“From the outset, it had been my goal to produce a real newspaper, one that treated boating and the marine world as news, rather than the glossy feature material from which the national magazines were constructed.” — Jack Turner, founding publisher of Soundings Trade Only
Forty years after Soundings Trade Only launched as a standalone magazine in 1979, the words of its founder still serve as a reliable benchmark to gauge how we’re doing as an industry news source. Turner, a former U.S. Marine and small-town newspaperman, was tired of the way the national boating magazines praised faulty boats and gear or simply failed to report negative news.
Turner had started magazine in 1963 to be marine journalism’s equivalent of, as he often put it, the Flying Tigers — the group of World War II renegade pilots who swooped in, scored quick and often unorthodox victories over Japanese enemies, and flew off. Soundings became the original disrupter of the boating press.
“Jack was a lovable curmudgeon who didn’t suffer fools,” says Bill Sisson, former editor-in-chief of this magazine and editorial director of Active Interest Media’s Marine Group, who worked with Turner for many years. “He wanted to disrupt the status quo by reporting on trends, lawsuits and product liability cases. Everything was fair game, but at the same time, he insisted on fair, accurate and objective reporting.”
In the same way, Trade Only was intended to be a mirror where the industry could see itself, warts and all. The original June 1979 issue has all the classic stories that defined the magazine: a cover story on a boatbuilder that couldn’t make it past the gas crisis because it had diversified outside its core business; Volvo Penta announcing the last of its outboards; and the merger of two industry groups to become NMMA.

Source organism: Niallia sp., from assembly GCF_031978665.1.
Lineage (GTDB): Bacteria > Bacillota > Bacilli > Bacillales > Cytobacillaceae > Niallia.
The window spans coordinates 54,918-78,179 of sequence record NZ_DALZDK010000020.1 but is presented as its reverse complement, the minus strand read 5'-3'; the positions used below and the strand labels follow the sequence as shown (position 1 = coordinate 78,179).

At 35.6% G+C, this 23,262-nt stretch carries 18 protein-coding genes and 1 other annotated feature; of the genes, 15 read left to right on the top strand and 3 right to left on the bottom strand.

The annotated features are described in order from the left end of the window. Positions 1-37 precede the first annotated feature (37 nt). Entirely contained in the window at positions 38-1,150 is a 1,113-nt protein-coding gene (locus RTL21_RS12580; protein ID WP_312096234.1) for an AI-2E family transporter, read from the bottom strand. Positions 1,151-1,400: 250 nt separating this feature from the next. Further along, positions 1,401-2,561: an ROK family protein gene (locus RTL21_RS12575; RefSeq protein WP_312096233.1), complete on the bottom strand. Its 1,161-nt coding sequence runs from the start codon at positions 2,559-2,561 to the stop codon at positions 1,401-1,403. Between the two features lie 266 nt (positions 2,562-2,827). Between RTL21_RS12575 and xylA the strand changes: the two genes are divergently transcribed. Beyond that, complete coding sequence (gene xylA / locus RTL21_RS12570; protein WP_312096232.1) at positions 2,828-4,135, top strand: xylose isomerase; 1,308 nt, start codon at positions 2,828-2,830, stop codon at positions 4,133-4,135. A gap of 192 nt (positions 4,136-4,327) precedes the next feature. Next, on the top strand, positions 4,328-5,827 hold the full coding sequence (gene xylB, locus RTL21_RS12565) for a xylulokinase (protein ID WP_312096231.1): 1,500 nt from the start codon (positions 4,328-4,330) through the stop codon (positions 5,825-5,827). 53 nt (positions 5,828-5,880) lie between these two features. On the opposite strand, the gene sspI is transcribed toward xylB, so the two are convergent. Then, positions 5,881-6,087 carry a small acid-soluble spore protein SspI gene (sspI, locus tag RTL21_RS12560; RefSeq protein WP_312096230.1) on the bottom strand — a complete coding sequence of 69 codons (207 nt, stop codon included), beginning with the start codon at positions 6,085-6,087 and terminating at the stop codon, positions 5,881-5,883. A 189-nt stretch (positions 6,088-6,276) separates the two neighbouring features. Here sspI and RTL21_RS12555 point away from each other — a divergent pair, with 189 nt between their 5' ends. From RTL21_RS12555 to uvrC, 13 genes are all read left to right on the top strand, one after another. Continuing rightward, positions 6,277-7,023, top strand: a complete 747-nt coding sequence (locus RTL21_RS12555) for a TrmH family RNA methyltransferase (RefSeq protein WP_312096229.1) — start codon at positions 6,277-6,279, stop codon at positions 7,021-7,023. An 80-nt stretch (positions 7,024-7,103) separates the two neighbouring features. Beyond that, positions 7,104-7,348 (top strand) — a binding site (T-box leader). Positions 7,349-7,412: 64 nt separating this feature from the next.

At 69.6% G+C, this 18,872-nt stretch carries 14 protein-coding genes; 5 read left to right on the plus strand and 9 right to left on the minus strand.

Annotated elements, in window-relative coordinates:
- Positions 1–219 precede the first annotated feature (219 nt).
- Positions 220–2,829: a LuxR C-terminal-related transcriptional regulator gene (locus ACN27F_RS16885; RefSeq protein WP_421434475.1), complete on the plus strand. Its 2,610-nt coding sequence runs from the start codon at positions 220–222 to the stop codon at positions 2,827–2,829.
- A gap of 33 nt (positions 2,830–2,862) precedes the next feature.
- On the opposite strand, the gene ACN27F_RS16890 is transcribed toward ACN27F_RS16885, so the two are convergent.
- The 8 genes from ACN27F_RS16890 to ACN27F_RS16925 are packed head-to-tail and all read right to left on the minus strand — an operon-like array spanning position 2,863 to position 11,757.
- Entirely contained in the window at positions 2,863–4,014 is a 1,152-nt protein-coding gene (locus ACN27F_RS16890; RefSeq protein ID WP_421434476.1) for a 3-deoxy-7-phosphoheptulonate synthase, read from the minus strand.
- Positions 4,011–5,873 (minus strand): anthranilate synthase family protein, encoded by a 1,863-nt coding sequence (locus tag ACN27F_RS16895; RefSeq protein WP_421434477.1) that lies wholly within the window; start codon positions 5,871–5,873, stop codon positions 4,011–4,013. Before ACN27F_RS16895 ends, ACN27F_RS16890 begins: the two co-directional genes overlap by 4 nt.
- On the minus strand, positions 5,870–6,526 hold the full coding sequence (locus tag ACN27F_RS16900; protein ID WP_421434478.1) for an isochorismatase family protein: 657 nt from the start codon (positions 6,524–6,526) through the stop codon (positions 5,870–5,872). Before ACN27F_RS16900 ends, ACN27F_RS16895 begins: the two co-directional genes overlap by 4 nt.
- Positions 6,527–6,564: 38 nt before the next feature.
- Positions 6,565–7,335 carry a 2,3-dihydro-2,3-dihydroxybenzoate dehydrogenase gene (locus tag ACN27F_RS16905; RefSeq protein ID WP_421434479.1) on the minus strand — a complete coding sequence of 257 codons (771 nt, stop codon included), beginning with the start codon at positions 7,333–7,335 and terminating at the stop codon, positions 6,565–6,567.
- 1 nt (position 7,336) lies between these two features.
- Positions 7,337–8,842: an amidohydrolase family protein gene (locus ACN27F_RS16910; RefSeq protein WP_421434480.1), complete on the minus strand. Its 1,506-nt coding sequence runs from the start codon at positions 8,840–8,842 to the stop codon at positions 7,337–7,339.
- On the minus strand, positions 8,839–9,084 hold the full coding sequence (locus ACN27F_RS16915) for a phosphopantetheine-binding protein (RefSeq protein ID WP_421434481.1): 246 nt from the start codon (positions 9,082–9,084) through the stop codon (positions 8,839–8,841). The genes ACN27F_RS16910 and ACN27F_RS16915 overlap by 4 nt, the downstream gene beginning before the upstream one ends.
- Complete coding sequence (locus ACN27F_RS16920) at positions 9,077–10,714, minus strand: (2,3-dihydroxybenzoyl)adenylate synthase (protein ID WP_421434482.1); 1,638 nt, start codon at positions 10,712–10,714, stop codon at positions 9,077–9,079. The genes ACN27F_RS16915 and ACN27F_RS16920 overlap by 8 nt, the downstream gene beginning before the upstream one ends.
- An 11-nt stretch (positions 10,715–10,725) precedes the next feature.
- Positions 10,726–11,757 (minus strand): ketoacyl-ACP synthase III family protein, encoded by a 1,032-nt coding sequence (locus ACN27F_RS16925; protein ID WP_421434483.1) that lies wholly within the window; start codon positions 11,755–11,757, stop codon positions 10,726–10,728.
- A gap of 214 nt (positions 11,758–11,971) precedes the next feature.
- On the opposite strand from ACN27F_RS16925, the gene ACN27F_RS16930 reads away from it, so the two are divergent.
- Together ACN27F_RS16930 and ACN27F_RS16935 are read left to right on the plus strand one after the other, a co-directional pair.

Across the top are the faces of dealers, boatbuilders and engine manufacturers — the faces the magazine has always recognized as the heart and soul of our industry.
The title has evolved over the last four decades, but the goal remains the same: solid reporting on news, economic trends, lawsuits, weather disruptions, bankruptcies and, these days, tariffs, and mergers and acquisitions. On our 40th anniversary, news is still our mission.
You’ve probably noticed the magazine’s recent redesign. As an industry friend, not sure if she likes it or not, said: “It’s different.” Beyond the updated look, my goal as editor is to keep the same levels of reporting, but add infographics and shorter pieces while opening up the pages to sections of the industry that don’t often receive coverage. I want to provide more voices and opinions so we’re not hearing from the same people all the time. I also want our focus to be more international, without taking the spotlight off the U.S. industry. In other words, broaden the editorial content without losing what has been special about Trade Only for the last 40 years.
Looking at 2019, our annual “crystal ball” issue gives an overview of how companies see the coming year. Our 29 industry experts are optimistic about 2019, though most recognize that our eight years of growth will likely slow toward the end of this year. But the consensus also includes positive momentum from the last five years.
“Even if boat sales are flat or down slightly in 2019, our industry will still thrive,” writes Jack Ellis, founder of Info-Link. “From 2014 through 2018, we added almost 1.3 million new boats to the U.S. recreational fleet, resulting in the largest late-model-year fleet in over a decade. The bottom-line contribution to our industry is greater today because we effectively swapped out 1.3 million old boats for 1.3 million new boats, most of which require more costly maintenance, equipment, storage, insurance and, in some cases, repower.”
So even if we do see a flat-line in new-boat sales at the end of this year, the industry will be fine as we wait for growth to resume in 2020.
This article originally appeared in the January 2019 issue.